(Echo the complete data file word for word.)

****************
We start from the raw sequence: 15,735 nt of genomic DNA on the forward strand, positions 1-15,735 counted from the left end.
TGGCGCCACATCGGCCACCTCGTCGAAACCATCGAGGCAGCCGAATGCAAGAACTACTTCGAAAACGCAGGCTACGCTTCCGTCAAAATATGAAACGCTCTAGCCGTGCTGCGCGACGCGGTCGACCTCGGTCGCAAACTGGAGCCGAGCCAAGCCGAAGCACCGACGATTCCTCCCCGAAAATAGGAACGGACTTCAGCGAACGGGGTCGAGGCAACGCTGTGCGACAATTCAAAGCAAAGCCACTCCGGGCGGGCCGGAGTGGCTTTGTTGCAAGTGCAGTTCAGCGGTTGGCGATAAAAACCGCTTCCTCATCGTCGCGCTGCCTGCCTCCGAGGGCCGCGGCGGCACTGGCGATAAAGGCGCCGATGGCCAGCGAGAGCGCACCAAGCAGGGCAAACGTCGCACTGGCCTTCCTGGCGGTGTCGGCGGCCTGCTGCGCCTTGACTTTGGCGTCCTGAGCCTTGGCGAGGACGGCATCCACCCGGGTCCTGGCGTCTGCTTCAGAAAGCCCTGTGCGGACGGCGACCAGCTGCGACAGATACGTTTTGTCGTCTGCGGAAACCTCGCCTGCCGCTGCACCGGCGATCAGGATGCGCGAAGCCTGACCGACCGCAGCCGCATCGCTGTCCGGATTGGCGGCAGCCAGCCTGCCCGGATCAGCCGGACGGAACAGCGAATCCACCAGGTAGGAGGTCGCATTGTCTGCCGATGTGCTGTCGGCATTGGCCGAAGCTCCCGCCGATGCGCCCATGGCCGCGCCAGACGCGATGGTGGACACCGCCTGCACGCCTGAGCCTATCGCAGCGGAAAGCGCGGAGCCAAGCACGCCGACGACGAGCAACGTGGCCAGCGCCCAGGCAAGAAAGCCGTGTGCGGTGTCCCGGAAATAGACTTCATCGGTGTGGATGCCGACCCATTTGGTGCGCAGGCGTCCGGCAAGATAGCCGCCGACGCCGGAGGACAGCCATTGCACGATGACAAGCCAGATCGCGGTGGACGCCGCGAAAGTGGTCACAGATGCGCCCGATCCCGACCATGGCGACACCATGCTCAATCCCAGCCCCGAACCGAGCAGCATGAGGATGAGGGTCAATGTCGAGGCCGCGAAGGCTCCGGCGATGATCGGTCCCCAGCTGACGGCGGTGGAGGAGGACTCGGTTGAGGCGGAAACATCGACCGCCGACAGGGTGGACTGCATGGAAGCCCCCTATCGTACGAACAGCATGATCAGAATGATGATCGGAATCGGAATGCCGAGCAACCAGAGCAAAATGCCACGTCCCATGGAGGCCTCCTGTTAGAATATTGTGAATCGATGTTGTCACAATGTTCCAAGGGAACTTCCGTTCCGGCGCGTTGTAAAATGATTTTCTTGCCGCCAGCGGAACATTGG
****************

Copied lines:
We start from the raw sequence: 15,735 nt of genomic DNA on the forward strand, positions 1-15,735 counted from the left end.
TGGCGCCACATCGGCCACCTCGTCGAAACCATCGAGGCAGCCGAATGCAAGAACTACTTCGAAAACGCAGGCTACGCTTCCGTCAAAATATGAAACGCTCTAGCCGTGCTGCGCGACGCGGTCGACCTCGGTCGCAAACTGGAGCCGAGCCAAGCCGAAGCACCGACGATTCCTCCCCGAAAATAGGAACGGACTTCAGCGAACGGGGTCGAGGCAACGCTGTGCGACAATTCAAAGCAAAGCCACTCCGGGCGGGCCGGAGTGGCTTTGTTGCAAGTGCAGTTCAGCGGTTGGCGATAAAAACCGCTTCCTCATCGTCGCGCTGCCTGCCTCCGAGGGCCGCGGCGGCACTGGCGATAAAGGCGCCGATGGCCAGCGAGAGCGCACCAAGCAGGGCAAACGTCGCACTGGCCTTCCTGGCGGTGTCGGCGGCCTGCTGCGCCTTGACTTTGGCGTCCTGAGCCTTGGCGAGGACGGCATCCACCCGGGTCCTGGCGTCTGCTTCAGAAAGCCCTGTGCGGACGGCGACCAGCTGCGACAGATACGTTTTGTCGTCTGCGGAAACCTCGCCTGCCGCTGCACCGGCGATCAGGATGCGCGAAGCCTGACCGACCGCAGCCGCATCGCTGTCCGGATTGGCGGCAGCCAGCCTGCCCGGATCAGCCGGACGGAACAGCGAATCCACCAGGTAGGAGGTCGCATTGTCTGCCGATGTGCTGTCGGCATTGGCCGAAGCTCCCGCCGATGCGCCCATGGCCGCGCCAGACGCGATGGTGGACACCGCCTGCACGCCTGAGCCTATCGCAGCGGAAAGCGCGGAGCCAAGCACGCCGACGACGAGCAACGTGGCCAGCGCCCAGGCAAGAAAGCCGTGTGCGGTGTCCCGGAAATAGACTTCATCGGTGTGGATGCCGACCCATTTGGTGCGCAGGCGTCCGGCAAGATAGCCGCCGACGCCGGAGGACAGCCATTGCACGATGACAAGCCAGATCGCGGTGGACGCCGCGAAAGTGGTCACAGATGCGCCCGATCCCGACCATGGCGACACCATGCTCAATCCCAGCCCCGAACCGAGCAGCATGAGGATGAGGGTCAATGTCGAGGCCGCGAAGGCTCCGGCGATGATCGGTCCCCAGCTGACGGCGGTGGAGGAGGACTCGGTTGAGGCGGAAACATCGACCGCCGACAGGGTGGACTGCATGGAAGCCCCCTATCGTACGAACAGCATGATCAGAATGATGATCGGAATCGGAATGCCGAGCAACCAGAGCAAAATGCCACGTCCCATGGAGGCCTCCTGTTAGAATATTGTGAATCGATGTTGTCACAATGTTCCAAGGGAACTTCCGTTCCGGCGCGTTGTAAAATGATTTTCTTGCCGCCAGCGGAACATTGG